Maybe because of Farrell's performance, this writer did not get too caught up in the love story angle. Instead, more interesting is the situation itself and how relatives and friends react to the blossoming romance. There are only a few long kisses between March and Novak. In fact, she has a much more sexually charged scene with the ex-husband who returns near the end of the story.

 

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*WHAT PRICE HOLLYWOOD? (1932)*

 

Clever scenes help the tale of a young woman (Constance Bennett) who becomes a success in the film capital. It is less formulaic and there is much less Cinderellla nonsense than one finds in other stories of this nature. Instead, it is a searing look at lives and careers in Hollywood, given David Selznick's sharp production values and the benefit of George Cukor's sure guidance behind the camera.

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*BALL OF FIRE (1941)*

 

Barbara Stanwyck first appears in a sizzling musical number with Gene Krupa at a nightclub visited by straight-laced professor Gary Cooper. From this point forward, we know that two different worlds have consented to collide.

 

The real professor of this venture is the Dean of Improbable Comedy, Billy Wilder, who provides a story that has just as many curves in the road as Stanwyck does. However, there are almost too many points where the viewer must suspend disbelief in order to enjoy the proceedings.

 

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While the chemistry between the leads is undeniable, and the yum-yum scene a true classic, how is it that after receiving his first kiss we find Cooper's character suddenly talking marriage? Portraying him as a sweet innocent is one thing, but having him become all matrimonial moments later seems to change him from na?ve to impulsive, and given his intelligence, it is not likely he would behave so hastily and foolishly, at least not for long.

 

Later, when Stanwyck?s Sugarpuss jilts Cooper?s academician, he sulks considerably. He tells his colleagues that he does not want to be coddled by a bunch of psychological mumbo jumbo. He seems to have come to his senses. But, of course, this does not last, as anyone who has seen the film to its un-logical conclusion will tell you. That must have been some powerful yum-yum.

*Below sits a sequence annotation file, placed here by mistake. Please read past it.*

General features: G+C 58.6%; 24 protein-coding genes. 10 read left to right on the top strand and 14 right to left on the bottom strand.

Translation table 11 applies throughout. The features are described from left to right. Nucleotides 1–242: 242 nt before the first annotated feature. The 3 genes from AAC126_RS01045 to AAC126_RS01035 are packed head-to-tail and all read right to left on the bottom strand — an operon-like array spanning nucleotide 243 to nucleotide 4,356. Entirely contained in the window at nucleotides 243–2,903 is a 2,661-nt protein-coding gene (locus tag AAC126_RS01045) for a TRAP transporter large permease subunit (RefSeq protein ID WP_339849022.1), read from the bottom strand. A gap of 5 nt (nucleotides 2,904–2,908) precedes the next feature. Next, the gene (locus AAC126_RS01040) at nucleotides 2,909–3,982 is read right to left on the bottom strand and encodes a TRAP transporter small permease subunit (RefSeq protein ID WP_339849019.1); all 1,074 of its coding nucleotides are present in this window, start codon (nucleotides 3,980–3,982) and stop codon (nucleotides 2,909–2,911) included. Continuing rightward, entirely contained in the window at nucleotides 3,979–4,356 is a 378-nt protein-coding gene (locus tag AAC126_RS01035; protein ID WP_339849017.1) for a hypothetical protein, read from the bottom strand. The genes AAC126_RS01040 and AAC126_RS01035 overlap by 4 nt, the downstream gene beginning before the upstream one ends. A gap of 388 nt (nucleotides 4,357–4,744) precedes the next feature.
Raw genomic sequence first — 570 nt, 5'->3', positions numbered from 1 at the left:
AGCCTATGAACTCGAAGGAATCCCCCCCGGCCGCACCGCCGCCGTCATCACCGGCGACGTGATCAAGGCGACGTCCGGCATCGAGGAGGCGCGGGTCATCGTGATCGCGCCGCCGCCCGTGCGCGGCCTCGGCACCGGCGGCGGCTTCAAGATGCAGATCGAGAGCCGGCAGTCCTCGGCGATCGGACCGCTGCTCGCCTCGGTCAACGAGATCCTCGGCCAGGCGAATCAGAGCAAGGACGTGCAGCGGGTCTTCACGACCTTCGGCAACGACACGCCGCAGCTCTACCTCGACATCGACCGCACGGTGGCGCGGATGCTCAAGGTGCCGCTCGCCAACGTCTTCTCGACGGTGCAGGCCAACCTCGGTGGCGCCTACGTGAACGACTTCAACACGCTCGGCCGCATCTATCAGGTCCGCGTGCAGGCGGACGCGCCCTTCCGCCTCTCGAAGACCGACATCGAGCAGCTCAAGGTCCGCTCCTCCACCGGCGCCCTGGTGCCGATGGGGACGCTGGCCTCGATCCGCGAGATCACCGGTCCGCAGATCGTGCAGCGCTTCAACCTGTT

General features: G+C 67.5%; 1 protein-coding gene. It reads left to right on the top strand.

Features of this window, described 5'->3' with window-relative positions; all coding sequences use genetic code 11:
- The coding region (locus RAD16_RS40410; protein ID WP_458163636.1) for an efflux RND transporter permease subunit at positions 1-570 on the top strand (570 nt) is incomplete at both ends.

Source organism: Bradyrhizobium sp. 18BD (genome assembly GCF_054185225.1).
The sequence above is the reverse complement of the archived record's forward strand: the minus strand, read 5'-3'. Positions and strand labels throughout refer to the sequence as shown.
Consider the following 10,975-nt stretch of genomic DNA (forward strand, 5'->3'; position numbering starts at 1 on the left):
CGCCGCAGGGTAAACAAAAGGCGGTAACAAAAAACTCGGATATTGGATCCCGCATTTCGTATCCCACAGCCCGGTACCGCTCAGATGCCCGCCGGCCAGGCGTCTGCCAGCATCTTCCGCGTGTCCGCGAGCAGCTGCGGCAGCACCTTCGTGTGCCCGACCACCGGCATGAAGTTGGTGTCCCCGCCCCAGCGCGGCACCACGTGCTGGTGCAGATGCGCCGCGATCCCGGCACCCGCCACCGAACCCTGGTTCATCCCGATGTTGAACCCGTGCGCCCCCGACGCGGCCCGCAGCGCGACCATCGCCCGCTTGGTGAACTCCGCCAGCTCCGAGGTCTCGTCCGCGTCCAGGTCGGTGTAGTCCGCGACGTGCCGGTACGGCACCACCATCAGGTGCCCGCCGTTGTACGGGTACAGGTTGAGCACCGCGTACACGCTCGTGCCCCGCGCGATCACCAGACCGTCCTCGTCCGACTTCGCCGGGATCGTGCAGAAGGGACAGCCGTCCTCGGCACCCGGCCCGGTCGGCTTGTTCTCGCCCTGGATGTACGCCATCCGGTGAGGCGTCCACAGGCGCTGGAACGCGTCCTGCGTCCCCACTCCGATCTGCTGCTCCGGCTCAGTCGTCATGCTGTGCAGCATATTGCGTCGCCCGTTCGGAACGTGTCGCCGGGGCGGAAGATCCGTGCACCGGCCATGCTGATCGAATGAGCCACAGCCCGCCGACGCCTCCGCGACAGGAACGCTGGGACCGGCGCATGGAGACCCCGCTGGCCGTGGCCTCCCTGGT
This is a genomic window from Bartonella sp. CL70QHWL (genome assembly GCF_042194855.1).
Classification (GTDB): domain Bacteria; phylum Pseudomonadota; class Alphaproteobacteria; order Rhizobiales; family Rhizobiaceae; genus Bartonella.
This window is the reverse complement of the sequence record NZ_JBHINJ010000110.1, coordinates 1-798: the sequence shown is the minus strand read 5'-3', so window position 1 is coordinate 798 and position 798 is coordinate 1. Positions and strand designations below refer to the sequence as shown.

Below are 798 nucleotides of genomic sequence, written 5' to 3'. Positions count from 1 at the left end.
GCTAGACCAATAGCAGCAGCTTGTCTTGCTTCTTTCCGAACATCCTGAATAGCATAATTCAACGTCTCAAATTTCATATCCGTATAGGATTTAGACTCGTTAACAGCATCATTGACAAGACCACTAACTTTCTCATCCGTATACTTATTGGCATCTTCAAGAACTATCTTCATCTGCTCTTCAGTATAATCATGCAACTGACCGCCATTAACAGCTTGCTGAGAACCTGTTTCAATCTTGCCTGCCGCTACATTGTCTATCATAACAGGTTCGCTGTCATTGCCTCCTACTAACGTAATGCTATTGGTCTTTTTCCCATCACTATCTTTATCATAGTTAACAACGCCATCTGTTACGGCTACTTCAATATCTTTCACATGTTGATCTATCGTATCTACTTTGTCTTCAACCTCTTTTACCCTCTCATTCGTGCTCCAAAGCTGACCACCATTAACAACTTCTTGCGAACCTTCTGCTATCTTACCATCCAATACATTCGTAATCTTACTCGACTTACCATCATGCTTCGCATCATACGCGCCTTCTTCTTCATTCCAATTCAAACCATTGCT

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*THEODORA GOES WILD (1936)*

 

Irene Dunne has signed on at Columbia for some light singing and light comedy. She is very funny and has some fine moments with leading man Melvyn Douglas. But the film does not stay focused on her or on Theodora like it should. It gets too distracted by the other people crowding into her life, and each new character is presented with their own separate subplot. Sometimes it works, and sometimes it does not. But the movie is saved by the growing attraction that develops between the main characters, and after all the other business has been taken care of, the film regains its sense of direction. Ultimately, a charming love story unfolds.

 

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*SATURDAY'S HERO (1951)*

 

John Derek had a supporting role as a football player role in Columbia's earlier production ALL THE KING'S MEN. He heads back on to the field for more action in this highly engaging coming-of-age drama. He plays a young man caught up in a new life, to the point that he nearly betrays his values.

 

If that is not enough to sustain interest, there are plenty of subplots that just might. First, there are the scenes of the team, and the scenes with the literature professor (nicely played by Alexander Knox). Next, our star athlete visits his hometown. Then, there is a storyline about a friend who is being expelled from school. Indeed, the character and the audience get pulled in all sorts of directions, but John Derek's calm, soulful presence makes it enjoyable to watch.

 

Other strong performances bolster the production. Sidney Blackmer is on hand as the somewhat mercurial T.C. McCabe, and Aldo Ray (billed as Aldo DaRe) appears as a team member. The love interest is played by Donna Reed, who in real life is five years older than John Derek. At times, Miss Reed seems almost too mature for her role and certainly too mature for her costar. However, a great many elements coalesce to make SATURDAY'S HERO a decent motion picture; and we can overlook the slight miscasting.

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*FORTY LITTLE MOTHERS (1940)*

 

Judith Anderson appears in a less dramatic film role than one is accustomed to seeing. This time she does a high concept studio comedy for MGM and comes away a winner. She is paired with Eddie Cantor no less, a baby and over three dozen young girls with designs on motherhood. Somehow the premise and the unusual casting work. It works so well, in fact, that one wishes for a sequel.

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*JOHNNY TREMAIN (1957)*

 

Walt Disney's mostly faithful adaptation of Esther Forbes' Newbery Medal-winning children's book. The plot concerns a young apprentice who finds himself befriended by the Sons of Liberty and caught up in events of the American Revolution. Hal Stalmaster, in his one and only motion picture role, stars as Johnny.

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*GEORGE WA$HINGTON $LEPT HERE (1942)*

 

Warner Brother$ has $pared no expen$e when it come$ to adapting the Hart and Kaufman stage hit about a couple that buy$ a new home in the $uburb$. The $tudio has a$$embled the be$t ca$t that money can buy. Not only does Jack Benny get to trade barbs with Charle$ Coburn and Percy Kilbride, he has a few pricele$$ exchange$ with Hattie McDaniel as well. And adding Ann $heridan to the mix increa$e$ the property value more.